I have known of some children born with myotonic muscular dystrophy who end up wards of the state while still in the NICU in part because he or she had a mother who was surprised and underprepared. The financial and emotional costs that come with congenital myotonic muscular dystrophy can be high. Many with myotonic muscular dystrophy are first diagnosed once they have a child who exhibits more drastic symptoms than they do. Most women don’t know. Genetic disease and financial difficulty often go hand in hand. A human life isn’t worth less because it costs more, but if a parent has a family history of a genetic disease and can equip themselves with the knowledge of their own genetics; it can lay the groundwork for a more informed planned pregnancy process. I’d personally recommend the genetic test to any one in a family with muscular dystrophy before deciding when to go about having children. Any child is a life changer, but a child with MMD is often a career changer too.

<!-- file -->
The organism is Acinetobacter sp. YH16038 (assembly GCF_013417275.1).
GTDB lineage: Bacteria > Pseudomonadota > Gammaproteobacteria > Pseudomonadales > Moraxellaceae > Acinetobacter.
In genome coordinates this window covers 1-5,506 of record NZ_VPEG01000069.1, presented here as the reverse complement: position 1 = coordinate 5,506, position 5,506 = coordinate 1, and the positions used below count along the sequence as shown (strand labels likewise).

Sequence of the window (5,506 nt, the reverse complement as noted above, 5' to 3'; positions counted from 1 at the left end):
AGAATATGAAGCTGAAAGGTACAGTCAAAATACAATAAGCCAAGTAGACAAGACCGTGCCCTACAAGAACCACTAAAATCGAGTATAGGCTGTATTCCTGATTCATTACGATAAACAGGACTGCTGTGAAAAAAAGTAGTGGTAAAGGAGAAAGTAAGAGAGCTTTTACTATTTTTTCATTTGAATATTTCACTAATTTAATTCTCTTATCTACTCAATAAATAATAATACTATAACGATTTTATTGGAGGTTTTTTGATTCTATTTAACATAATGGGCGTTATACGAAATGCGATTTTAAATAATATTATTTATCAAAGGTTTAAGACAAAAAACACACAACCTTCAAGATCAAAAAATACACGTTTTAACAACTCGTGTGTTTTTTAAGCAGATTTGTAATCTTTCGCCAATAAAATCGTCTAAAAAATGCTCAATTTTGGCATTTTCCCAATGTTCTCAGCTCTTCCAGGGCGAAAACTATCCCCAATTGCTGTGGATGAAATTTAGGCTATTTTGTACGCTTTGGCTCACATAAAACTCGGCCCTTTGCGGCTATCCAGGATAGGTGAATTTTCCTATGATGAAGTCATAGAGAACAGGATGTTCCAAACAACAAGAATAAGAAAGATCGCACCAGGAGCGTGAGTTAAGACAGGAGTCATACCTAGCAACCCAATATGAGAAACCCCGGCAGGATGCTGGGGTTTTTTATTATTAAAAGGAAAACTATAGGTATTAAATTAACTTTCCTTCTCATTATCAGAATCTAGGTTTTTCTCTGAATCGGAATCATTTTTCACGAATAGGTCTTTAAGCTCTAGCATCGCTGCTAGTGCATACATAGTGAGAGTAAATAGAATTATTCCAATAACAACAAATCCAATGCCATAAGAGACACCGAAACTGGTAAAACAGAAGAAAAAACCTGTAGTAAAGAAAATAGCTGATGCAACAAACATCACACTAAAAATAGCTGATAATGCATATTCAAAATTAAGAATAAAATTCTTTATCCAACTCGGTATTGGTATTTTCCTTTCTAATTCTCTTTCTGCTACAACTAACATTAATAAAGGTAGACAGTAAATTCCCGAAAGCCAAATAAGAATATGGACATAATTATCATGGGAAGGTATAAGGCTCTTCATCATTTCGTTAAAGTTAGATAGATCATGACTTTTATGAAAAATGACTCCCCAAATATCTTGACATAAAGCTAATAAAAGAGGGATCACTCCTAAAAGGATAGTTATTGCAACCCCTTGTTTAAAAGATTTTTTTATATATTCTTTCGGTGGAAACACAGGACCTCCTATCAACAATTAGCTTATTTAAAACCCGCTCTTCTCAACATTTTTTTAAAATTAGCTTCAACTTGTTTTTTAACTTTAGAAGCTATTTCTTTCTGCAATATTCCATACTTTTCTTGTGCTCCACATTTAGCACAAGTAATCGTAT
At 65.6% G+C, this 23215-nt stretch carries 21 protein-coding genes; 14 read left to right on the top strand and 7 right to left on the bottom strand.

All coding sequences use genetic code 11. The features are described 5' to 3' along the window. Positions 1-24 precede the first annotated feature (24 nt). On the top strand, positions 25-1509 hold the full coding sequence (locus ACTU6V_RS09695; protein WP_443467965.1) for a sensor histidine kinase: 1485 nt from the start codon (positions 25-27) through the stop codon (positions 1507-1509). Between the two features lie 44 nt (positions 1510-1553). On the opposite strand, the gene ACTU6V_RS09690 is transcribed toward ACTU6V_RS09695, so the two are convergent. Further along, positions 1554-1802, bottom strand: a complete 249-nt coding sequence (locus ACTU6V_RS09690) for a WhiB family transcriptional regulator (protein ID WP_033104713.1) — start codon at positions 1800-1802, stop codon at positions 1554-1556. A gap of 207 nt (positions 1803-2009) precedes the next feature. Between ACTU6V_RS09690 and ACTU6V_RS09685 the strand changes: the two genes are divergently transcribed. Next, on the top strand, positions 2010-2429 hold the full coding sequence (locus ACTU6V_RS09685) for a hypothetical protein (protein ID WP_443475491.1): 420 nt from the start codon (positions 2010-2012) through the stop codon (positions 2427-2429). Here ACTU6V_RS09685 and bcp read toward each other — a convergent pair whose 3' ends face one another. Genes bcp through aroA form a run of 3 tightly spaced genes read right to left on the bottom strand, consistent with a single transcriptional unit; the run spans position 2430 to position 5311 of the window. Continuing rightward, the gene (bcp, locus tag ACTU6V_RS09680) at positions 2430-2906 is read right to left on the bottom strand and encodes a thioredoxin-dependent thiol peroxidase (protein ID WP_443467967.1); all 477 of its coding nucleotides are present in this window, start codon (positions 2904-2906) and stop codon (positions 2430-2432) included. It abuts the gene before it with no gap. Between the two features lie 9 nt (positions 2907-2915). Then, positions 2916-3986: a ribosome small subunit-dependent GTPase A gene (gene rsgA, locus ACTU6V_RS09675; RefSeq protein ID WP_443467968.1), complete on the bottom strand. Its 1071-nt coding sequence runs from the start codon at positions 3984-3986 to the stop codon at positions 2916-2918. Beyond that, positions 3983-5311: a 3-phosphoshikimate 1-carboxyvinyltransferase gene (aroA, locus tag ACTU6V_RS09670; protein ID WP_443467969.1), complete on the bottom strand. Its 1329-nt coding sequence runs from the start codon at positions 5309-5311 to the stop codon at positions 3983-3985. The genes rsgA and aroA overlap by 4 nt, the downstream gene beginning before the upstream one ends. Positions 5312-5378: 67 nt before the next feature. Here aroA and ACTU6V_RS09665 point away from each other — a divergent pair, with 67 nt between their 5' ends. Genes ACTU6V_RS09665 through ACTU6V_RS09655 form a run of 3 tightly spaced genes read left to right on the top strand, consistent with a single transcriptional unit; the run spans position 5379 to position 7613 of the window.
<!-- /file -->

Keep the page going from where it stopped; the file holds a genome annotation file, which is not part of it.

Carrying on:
My mother wasn’t diagnosed until after she had children. She had multiple miscarriages before having me, and a miscarriage between me and my brother. She really wanted to be a mom, and she was great at it. I hope she would have picked to be a mother no matter what. Social pressures can be hard for a woman with a known disability though. There are some in the world who would think that a person with known muscular dystrophy is bringing a social burden into the world if they choose to have children, or being unfair in bearing a child who will need medical interventions. If my mother did know she had myotonic dystrophy, I hope people would agree that she would have every right to have children if she wanted to. A baby isn’t any less worthwhile because of potential physical strength, life span, or intellectual understanding. I am 100% grateful my brother had the chance to join the world, and obviously grateful I did too. I wouldn’t be who I am if my brother were never born.